London - The British government has blocked an Islamic group with alleged links to ‘fundamentalism’ from building the country’s biggest mosque, putting a final end to a 16-year battle, Telegraph reported Sunday.

The plans by the Tablighi Jamaat would have created a “megamosque” with 190-foot minarets and three times the floorspace of St Paul’s Cathedral. The 290,000 square foot mosque, near the Olympic Park in east London, would have accommodated up to 9,300 worshippers in two main gender-segregated prayer halls and a further 2,000 in a separate hall.

The scheme, officially known as the Abbey Mills Markaz or the Riverine Centre, was rejected by the local council, Newham, as long ago as December 2012, with councillors saying the building was too large and would harm their plans for a mixed-use neighbourhood.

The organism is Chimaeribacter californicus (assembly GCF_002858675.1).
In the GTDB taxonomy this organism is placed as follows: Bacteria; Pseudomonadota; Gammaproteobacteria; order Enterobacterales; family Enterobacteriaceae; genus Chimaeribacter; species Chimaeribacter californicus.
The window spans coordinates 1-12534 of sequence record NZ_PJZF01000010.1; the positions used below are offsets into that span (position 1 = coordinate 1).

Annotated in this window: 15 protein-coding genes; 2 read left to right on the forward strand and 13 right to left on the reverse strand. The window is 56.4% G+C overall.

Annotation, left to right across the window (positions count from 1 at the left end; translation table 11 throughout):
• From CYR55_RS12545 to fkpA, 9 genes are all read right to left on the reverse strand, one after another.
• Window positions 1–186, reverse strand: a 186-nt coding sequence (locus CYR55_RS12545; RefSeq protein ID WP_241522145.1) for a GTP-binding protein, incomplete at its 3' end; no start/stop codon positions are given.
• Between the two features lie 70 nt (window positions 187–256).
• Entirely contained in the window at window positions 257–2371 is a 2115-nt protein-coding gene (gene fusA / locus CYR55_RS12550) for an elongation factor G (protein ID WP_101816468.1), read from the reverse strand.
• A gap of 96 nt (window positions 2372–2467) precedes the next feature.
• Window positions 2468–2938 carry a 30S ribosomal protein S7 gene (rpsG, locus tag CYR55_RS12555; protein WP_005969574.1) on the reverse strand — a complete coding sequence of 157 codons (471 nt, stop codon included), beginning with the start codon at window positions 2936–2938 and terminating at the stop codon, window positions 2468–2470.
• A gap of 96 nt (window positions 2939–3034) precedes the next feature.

But Tablighi Jamaat appealed, taking the application to a three-week public inquiry in summer last year. The inquiry inspector’s report was submitted to the government in January, but ministers have been sitting on it since then because of its political sensitivity.

However, sources close to the process say that the Communities Secretary, Greg Clark, has now made the final decision to block the scheme. A public announcement is expected shortly. “This proposal has created a great deal of division in Newham,” said one person with knowledge of the decision.

Alan Craig, a former Newham councillor who led the campaign against the mosque, said: “This is fantastic news. For a decade and a half, Tablighi Jamaat has pulled out every stop to get its way, but at last it is over.”

During the Newham planning process, protestors from a body called the Newham People’s Alliance, set up to express “community support” for the mosque, blockaded the council offices where the planning committee was meeting.